... if the Subcontractor shall delay the material progress of the work or if the same shall be delayed or retarded in connection with the Subcontractor's performance or non-performance of work hereunder, so as to cause any loss to the General Contractor shall become liable, the Subcontractor shall be liable to the General Contractor for such loss or damage.

The prime contract between Arundel and the Corps, incorporated into the subcontract by the above language, requires the following procedure regarding changes:

If any change under this claim causes an increase or decrease in the Contractor's cost of, or the time required for, the performance of any part of the work under this contract, whether or not changed by this order, an equitable adjustment shall be made and the contract modified accordingly....

If the Contractor intends to assert a claim for an equitable adjustment under this clause, he must, within 30 days after receipt of a written change order ... submit to the Contracting Officer a written statement setting forth the general nature and monetary extent of such claim....


It appears that this aspect of Arundel's cross-action was simply "lost in the shuffle" of this complicated case. Control, joined by Arundel, filed a motion to correct this apparent mistake in the judgment, but as this appeal had already been taken and the error was more than a clerical one covered by Fed.Rule Civ.Proc. 60(a), the district court overruled Arundel's motion. However, the district court noted that, due to this error, the judgment does not reflect its intended apportionment of damages


One court has apparently recognized the right of the general contractor to indemnity under the Miller Act itself. See United States for the Use and Benefit of I. Burack, Inc. v. Sovereign Construction Co., 338 F. Supp. 657, 661 (E.D.N.Y. 1972) (recognizing contractor's right to offset and withhold payments to subcontractor after satisfying Miller Act liability to subcontractor's suppliers)


While the words of the contract itself resolve this issue, White & Summers suggest that the identical result occurs under the UCC

Assume that buyer sends a document to seller and that the document provides for arbitration. Seller sends back an acknowledgment that is silent on the question of arbitration. Buyer's argument will be ... "seller's document was an acceptance of the terms on my document including the one dealing with arbitration." Moreover buyer will point out that Comment 6 [to UCC 2-207] clearly does not operate in this circumstance since there are no terms on the form that "conflict."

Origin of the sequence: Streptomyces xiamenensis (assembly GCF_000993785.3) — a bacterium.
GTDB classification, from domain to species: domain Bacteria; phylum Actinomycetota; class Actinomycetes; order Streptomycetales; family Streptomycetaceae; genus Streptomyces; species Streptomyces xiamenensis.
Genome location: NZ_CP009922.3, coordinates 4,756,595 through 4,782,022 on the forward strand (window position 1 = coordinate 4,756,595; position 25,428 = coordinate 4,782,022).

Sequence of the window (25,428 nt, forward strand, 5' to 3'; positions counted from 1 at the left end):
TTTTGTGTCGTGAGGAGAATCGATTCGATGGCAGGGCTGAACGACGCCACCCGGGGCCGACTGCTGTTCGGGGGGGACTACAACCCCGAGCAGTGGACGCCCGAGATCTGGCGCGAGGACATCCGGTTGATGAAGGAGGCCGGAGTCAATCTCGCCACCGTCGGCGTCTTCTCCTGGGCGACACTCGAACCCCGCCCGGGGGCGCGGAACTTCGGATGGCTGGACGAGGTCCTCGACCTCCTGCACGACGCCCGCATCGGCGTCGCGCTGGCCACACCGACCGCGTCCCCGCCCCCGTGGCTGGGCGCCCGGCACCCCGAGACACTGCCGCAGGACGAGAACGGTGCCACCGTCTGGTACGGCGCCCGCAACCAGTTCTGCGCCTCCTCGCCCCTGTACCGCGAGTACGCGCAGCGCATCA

Despite the argument that this outcome gives the buyer-offeror an unearned advantage, we think that he is correct and that the terms contained in his document which are not contradicted by the acceptance become part of the contract.

J. White & R. Summers, Handbook of the Law under the Uniform Commercial Code 31 (2d Ed.1980) (discussing UCC 2-207, codified in Mississippi as Miss.Code Ann. Sec. 75-2-207).

This result also comports with Control's apparent interpretation of the contract with Lar. When Control ordered equipment from Executone, its principal supplier, the contract between those parties contained delivery terms identical to those in Lar's purchase order.


40 U.S.C. § 270b(a) provides in relevant part:

[A]ny person having direct contractual relationship with a subcontractor but no contractual relationship express or implied with the contractor furnishing said payment bond shall have a right of action upon the said payment bond upon giving written notice to said contractor within ninety days from the date on which such person did or performed the last of the labor or furnished or supplied the last of the material for which such claim is made, stating with substantial accuracy the amount claimed and the name of the party to whom the material was furnished or supplied or for whom the labor was done or performed.


Arundel's assertion that invoices are insufficient as a matter of law to prove delivery under the Miller Act is without merit. The sole case proffered for this proposition, Fidelity and Deposit Company of Maryland v. A to Z Equipment Corp., 258 F. Supp. 862 (E.D.N.Y. 1966), does not discuss the basis for its conclusory disallowance of a claim, and we can locate no other case that suggests this approach. Certainly, a finder of fact can refuse to believe allegations of delivery evidenced solely by an invoice, but it does not follow that invoices are insufficient as a matter of law